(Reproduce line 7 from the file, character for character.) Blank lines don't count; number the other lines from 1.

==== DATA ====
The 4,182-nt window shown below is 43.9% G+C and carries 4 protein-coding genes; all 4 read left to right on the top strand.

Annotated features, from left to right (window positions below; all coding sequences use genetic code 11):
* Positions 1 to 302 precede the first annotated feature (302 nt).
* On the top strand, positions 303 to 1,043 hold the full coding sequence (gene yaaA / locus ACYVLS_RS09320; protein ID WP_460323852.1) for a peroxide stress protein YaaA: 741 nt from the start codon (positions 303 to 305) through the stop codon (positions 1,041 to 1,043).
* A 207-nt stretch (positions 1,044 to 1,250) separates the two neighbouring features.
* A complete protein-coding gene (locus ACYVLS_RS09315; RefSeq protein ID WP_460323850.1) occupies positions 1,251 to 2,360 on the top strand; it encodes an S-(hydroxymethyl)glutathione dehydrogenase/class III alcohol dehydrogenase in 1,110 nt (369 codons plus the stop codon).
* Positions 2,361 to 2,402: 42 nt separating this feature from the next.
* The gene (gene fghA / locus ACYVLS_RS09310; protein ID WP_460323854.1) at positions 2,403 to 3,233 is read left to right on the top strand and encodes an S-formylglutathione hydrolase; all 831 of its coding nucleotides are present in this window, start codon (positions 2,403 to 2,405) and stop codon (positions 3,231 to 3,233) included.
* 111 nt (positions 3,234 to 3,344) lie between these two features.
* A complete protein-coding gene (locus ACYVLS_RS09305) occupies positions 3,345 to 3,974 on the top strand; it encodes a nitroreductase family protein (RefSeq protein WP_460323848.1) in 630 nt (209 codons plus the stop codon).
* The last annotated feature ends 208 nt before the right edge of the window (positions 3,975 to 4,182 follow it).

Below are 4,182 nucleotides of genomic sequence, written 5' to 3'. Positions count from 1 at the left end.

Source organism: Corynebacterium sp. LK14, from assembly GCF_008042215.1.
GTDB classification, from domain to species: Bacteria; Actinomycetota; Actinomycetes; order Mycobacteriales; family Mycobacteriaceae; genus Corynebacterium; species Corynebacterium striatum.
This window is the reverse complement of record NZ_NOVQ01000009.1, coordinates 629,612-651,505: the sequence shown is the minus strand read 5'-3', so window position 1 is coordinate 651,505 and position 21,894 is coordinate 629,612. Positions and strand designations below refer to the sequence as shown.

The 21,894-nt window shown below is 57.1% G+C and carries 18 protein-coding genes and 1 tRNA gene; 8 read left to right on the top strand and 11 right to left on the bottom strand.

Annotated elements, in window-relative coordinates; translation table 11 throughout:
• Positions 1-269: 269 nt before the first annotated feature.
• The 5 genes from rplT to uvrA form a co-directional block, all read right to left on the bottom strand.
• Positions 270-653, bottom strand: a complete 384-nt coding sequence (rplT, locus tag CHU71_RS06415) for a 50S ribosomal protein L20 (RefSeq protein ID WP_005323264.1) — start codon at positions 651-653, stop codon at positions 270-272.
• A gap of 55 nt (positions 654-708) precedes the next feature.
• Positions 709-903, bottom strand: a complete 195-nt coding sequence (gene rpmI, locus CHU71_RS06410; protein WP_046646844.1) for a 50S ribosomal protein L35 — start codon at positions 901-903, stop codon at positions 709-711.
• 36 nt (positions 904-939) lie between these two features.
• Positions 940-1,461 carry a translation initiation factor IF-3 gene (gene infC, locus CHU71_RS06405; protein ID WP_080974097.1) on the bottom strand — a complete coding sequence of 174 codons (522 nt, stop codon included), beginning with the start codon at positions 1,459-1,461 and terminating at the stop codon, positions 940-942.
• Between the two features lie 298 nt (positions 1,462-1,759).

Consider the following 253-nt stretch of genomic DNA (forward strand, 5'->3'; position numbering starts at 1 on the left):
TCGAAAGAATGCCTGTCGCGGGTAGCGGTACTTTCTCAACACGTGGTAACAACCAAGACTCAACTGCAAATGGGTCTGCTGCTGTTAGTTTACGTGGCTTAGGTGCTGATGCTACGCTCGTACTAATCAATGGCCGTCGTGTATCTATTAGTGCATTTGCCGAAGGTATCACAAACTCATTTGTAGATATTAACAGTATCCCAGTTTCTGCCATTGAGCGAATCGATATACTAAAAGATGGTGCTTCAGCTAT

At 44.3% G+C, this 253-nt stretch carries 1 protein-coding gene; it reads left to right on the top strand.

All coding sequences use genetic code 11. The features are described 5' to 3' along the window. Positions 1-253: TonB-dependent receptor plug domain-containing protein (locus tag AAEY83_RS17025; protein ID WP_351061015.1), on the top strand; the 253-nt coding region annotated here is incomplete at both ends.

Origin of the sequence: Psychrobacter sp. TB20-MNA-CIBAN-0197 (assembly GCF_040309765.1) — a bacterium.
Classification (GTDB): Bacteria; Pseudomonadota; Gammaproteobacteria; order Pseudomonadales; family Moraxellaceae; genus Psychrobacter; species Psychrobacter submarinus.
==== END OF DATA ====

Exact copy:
* Positions 2,361 to 2,402: 42 nt separating this feature from the next.